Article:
Florence’s second-most-popular museum draws major crowds to see one of Europe’s most compelling statues–Michelangelo’s original David. Other highlights include Michelangelo’s unfinished Prisoners series, Renaissance paintings by Botticelli and Ghirlandaio, and rare musical instruments like a Stradivari viola. Like the Uffizi, entrance lines here can be extreme, so skip-the-line tours and tickets offer a great value. Combo tours pair the two museums for a double dose of world-famous art, all in one day.
This basic, best-selling tour lets visitors skip the long entrance lines and browse the Accademia’s treasures at their own pace.
For art lovers with limited time, this combo offers skip-the-line access and a guided express tour at both the Accademia and Uffizi Galleries, with a break for lunch or independent time in between.
For a full great-value day of sightseeing, this Super Saver combines guided skip-the-line tours of the Uffizi and Accademia, plus a walking tour of the city center’s most important palaces and churches.
Read more about Accademia Gallery tour options here.
The red-roofed Duomo (Dome) that caps the Cathedral of Santa Maria dei Fiori is the architectural jewel of Florence. Designed by Filippo Brunelleschi, the Duomo was a marvel of engineering in its day and remains a must-visit attraction for modern visitors. Tickets are required to enter the cathedral and lines are often long, so skip-the-line tours save time. Adventurous travelers can climb the steps to the top for the best views in Florence, while many guided tours include a look at the neighboring bell tower, baptistery, and museum.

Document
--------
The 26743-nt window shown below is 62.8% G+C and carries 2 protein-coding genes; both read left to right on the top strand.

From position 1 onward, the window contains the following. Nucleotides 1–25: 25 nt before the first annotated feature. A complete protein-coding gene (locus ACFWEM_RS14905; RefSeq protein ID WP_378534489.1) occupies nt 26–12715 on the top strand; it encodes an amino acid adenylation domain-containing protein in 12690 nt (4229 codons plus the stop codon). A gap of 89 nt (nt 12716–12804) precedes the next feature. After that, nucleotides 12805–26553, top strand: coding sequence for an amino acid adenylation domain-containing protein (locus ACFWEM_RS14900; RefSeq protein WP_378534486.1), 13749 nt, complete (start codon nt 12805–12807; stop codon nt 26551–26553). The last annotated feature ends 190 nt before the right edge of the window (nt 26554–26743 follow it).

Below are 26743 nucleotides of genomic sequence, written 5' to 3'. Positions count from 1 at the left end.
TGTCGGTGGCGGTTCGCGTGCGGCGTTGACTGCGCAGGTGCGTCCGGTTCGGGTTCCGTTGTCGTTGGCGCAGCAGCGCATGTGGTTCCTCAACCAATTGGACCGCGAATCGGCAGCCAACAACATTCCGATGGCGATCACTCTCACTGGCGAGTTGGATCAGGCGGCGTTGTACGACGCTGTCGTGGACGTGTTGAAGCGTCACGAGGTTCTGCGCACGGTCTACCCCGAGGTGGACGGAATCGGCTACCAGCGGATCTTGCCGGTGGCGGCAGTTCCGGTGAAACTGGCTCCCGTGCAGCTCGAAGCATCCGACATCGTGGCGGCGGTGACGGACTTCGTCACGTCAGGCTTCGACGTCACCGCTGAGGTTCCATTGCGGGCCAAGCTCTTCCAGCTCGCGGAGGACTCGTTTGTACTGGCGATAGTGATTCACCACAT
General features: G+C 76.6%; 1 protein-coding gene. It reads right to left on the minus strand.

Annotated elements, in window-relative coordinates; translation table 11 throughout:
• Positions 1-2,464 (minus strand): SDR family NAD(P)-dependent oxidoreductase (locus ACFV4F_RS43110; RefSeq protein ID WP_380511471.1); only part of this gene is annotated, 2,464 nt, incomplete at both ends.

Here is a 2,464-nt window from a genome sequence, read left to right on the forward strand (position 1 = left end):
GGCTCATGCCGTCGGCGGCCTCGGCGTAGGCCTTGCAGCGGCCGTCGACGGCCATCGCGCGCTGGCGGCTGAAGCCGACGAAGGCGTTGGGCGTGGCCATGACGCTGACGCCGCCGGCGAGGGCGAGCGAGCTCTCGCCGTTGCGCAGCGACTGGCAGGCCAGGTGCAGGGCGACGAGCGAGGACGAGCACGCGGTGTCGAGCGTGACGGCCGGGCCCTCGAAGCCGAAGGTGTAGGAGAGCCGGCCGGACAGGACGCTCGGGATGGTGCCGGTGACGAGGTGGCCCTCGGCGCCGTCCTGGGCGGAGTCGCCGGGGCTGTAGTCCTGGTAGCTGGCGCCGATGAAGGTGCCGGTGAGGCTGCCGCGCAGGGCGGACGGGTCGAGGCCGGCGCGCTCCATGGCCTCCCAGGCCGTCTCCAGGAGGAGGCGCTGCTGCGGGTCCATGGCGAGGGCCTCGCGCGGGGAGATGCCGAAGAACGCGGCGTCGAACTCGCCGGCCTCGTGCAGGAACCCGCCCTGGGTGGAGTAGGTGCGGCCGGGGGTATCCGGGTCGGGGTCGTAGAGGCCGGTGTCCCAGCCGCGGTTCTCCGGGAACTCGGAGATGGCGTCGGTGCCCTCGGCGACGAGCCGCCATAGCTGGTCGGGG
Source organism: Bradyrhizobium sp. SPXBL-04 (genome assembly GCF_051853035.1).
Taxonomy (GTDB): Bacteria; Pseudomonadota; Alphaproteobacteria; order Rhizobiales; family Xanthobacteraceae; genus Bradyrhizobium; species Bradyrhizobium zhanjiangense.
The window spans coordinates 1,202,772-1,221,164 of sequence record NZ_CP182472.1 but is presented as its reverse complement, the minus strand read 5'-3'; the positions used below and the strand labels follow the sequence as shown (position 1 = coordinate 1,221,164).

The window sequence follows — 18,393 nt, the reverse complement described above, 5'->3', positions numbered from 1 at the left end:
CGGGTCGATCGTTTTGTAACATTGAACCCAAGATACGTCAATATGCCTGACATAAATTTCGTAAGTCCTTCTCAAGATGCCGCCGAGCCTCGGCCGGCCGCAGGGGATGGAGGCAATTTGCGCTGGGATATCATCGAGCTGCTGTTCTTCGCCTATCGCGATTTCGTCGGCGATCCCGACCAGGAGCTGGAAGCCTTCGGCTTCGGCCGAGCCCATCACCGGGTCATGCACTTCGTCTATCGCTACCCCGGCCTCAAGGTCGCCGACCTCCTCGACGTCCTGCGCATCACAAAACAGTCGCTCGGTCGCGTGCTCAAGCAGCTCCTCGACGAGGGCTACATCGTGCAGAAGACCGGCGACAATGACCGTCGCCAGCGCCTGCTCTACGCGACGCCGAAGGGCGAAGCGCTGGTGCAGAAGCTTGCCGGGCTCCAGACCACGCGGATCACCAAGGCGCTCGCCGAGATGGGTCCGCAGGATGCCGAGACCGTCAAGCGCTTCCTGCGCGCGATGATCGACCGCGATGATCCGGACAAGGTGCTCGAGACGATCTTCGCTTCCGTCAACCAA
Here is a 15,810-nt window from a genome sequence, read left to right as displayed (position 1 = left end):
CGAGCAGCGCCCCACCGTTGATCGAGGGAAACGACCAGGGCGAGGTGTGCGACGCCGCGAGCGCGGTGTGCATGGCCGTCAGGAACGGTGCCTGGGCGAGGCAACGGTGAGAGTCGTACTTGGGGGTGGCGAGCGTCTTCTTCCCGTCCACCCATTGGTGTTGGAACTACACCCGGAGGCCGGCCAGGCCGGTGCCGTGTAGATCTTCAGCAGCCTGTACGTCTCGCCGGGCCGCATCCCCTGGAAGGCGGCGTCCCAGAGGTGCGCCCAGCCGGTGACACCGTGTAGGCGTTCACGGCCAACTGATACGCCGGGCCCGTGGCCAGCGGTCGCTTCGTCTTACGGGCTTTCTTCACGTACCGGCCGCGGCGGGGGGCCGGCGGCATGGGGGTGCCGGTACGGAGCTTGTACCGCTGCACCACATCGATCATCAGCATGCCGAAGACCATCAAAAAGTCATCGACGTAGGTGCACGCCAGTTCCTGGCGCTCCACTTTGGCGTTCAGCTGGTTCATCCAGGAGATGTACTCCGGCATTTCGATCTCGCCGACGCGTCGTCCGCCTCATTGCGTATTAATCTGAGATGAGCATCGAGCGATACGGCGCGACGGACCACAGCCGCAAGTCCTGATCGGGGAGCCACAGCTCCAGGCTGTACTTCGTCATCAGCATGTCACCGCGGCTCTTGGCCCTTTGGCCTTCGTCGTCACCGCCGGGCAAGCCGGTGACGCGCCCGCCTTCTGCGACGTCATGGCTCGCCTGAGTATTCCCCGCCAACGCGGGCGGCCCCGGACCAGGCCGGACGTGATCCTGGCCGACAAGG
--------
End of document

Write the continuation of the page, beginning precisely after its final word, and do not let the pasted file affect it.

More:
A good option for first-time visitors, this tour offers priority access to the cathedral and a guided climb to the top of the Duomo, all in under two hours.
Visitors go behind the scenes on this tour including skip-the-line cathedral entry, a small-group climb to a lookout terrace and the top of the dome, and access to secret passages not open to the general public.
This tour wraps up all elements of the grand Duomo Complex, with a guided visit to the cathedral and Duomo plus the baptistery, bell tower, and Opera del Duomo museum, home to devotional works by Michelangelo and Ghiberti.
Pair art and architecture in one morning with a guided early-access visit to the Accademia Gallery to see Michelangelo’s David without the crowds, followed by a small-group tour of the entire Duomo Complex and a dome climb.